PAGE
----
Breonna Taylor's life mattered. Black Lives Matter, period, full stop. But I also have to channel Martin Luther King because as I understand it, some police officers were shot in the aftermath of the decision coming out. I know we are still on that journey. I know we have a long way to go. I know that woman should be alive, but the answer is not shooting members of law enforcement, please God. We have to channel King. You can't answer hate with hate. You can't answer darkness with darkness. You answer darkness with light, hate with love, that we stay on this road together.
As awful as that verdict may have been, and how could you look at that and conclude otherwise? One guy's opinion, that is not the answer. That is not the answer. and bless that gal, Breonna Taylor, who was by all accounts an extraordinary human being, and bless all the other lives like that who we have lost, overwhelmingly young persons of color. Please, sir.
Reporter: Believe it or not Gov, I've got nothing for you today.
Governor Phil Murphy: Is that true? Okay. Dan or I will slip you a $20 right when the program is over. Thank you. Have a good weekend. Daniel.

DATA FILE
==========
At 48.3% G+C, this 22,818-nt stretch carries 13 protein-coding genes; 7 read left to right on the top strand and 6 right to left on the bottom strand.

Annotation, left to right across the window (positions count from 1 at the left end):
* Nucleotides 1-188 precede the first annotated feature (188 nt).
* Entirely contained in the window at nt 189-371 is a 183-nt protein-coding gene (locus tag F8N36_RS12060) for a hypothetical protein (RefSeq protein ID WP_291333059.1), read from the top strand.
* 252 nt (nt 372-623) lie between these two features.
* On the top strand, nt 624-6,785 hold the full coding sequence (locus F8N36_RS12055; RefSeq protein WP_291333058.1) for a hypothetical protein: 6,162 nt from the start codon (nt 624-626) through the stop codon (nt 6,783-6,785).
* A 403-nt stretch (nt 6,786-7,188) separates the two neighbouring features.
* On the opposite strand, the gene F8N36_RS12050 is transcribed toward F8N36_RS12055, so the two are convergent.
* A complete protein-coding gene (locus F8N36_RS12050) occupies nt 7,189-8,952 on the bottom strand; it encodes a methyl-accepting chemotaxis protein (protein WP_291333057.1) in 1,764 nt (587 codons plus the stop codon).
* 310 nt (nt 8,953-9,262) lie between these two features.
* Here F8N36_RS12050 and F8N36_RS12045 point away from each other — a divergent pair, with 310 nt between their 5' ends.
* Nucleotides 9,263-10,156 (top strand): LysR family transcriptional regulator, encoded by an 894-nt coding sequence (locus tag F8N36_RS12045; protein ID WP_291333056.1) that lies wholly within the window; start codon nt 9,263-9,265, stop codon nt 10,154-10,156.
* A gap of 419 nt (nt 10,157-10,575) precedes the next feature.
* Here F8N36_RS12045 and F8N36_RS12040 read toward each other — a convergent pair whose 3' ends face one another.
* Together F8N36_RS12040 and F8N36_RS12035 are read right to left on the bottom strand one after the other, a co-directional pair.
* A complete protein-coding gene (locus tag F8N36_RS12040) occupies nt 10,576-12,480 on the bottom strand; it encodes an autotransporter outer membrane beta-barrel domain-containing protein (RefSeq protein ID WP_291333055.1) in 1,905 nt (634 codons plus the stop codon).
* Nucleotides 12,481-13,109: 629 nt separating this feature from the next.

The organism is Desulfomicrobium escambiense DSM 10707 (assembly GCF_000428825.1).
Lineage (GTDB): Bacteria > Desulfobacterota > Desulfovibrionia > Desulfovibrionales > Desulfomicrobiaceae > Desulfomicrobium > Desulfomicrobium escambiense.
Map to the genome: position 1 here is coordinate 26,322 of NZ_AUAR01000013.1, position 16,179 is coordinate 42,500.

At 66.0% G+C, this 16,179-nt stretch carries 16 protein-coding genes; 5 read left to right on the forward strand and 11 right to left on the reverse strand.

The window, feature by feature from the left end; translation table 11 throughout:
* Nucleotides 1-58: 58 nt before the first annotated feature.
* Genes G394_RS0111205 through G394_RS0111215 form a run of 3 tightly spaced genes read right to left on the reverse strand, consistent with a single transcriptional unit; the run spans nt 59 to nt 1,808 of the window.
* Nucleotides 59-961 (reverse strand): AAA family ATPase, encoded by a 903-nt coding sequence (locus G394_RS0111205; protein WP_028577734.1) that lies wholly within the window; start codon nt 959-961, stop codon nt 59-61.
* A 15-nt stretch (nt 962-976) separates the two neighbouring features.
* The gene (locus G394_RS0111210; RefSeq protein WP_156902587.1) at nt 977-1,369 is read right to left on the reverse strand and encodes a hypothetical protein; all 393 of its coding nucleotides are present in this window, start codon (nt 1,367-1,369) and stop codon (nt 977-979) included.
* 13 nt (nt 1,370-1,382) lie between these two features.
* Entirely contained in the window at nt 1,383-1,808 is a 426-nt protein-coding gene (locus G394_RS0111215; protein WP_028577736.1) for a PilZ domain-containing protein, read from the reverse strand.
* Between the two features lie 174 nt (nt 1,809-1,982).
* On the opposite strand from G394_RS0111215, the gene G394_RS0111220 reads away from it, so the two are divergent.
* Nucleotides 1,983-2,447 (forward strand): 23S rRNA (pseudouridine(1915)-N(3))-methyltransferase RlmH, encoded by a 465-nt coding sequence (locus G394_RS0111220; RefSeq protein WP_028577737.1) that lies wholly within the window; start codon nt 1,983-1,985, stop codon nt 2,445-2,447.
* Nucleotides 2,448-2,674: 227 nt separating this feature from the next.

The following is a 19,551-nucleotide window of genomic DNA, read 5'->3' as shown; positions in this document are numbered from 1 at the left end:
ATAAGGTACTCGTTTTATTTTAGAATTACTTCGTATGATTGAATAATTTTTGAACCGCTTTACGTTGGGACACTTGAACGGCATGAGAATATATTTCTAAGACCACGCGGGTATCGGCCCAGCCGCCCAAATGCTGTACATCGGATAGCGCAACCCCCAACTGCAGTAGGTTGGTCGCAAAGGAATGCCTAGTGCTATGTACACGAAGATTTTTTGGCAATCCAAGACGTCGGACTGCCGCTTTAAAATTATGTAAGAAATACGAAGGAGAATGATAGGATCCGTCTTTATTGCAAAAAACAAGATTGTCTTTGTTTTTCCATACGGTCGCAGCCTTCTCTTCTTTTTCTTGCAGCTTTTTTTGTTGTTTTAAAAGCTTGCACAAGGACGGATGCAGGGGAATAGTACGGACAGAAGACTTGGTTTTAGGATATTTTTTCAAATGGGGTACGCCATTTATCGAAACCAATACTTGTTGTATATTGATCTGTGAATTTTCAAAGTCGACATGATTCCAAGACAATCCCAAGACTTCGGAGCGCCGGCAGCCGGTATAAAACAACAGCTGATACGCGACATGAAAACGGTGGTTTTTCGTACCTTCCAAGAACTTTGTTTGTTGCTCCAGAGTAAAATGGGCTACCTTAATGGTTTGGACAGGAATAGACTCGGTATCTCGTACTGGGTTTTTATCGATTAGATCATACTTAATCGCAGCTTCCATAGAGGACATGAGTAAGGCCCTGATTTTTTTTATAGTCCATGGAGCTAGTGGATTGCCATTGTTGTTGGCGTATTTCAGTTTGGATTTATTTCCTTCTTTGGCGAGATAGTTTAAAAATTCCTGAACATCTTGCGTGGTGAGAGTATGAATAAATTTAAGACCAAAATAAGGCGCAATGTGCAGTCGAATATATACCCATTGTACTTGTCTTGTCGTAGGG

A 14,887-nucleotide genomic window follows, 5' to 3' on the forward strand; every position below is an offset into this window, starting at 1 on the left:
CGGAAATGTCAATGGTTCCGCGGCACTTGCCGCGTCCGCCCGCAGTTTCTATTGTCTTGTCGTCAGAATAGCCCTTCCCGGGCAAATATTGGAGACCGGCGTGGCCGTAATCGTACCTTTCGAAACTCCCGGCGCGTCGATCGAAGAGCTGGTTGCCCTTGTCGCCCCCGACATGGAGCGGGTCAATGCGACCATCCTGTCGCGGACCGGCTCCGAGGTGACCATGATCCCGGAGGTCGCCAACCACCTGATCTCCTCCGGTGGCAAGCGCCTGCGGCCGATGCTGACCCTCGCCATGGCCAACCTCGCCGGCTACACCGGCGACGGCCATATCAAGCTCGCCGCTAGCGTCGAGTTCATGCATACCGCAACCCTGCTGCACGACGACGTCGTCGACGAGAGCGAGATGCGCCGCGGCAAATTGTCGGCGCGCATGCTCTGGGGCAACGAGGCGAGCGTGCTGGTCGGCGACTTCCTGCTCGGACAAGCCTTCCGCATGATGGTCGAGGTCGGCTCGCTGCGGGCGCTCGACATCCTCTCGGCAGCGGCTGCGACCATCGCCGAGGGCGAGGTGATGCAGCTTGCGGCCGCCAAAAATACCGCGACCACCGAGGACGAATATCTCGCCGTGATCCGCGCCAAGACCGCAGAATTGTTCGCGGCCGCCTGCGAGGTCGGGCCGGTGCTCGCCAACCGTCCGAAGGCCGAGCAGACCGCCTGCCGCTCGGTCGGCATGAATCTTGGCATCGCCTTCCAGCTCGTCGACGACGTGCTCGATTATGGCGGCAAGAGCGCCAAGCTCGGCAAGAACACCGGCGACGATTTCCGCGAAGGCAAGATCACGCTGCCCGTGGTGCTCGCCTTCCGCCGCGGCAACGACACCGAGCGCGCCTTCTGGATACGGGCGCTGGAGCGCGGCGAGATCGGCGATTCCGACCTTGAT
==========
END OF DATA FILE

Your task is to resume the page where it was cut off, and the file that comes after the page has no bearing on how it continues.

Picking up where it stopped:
Daniel Munoz, NJBIZ: Hi, Governor. With the budget, are you going to line item veto anything? Senate President said that there needs to be some fiscal reforms going forward? Which ones are you agreeing to? I know there are a number of things in the Path to Progress.
With Ocean County, the outbreaks there in Lakewood, is this at all related to the High Holy Days? I know that there have been issues back in March and April with compliance. Is that at all playing into this since Lakewood evidently made up a good chunk of them?
With the federal aid, it looks like the state isn't really in a position where it needs the federal aid. At this point, it just would be used to pay down the debt, but it doesn't look as dire as it was when you said in April the state could have to --
Governor Phil Murphy: It doesn't look what, sorry?
Daniel Munoz, NJBIZ: It doesn't look as dire as you said in April when you warned the state would have to cut and cut and cut, just to quote you, "Without the aid I would have to make these cuts." That's not happening, so does the state need the aid, or did it ever even need the aid?
Last, will you sign the plastic bag bill? What are your thoughts on that?
Governor Phil Murphy: On the plastic bag?
Daniel Munoz, NJBIZ: Yeah, the one that passed yesterday?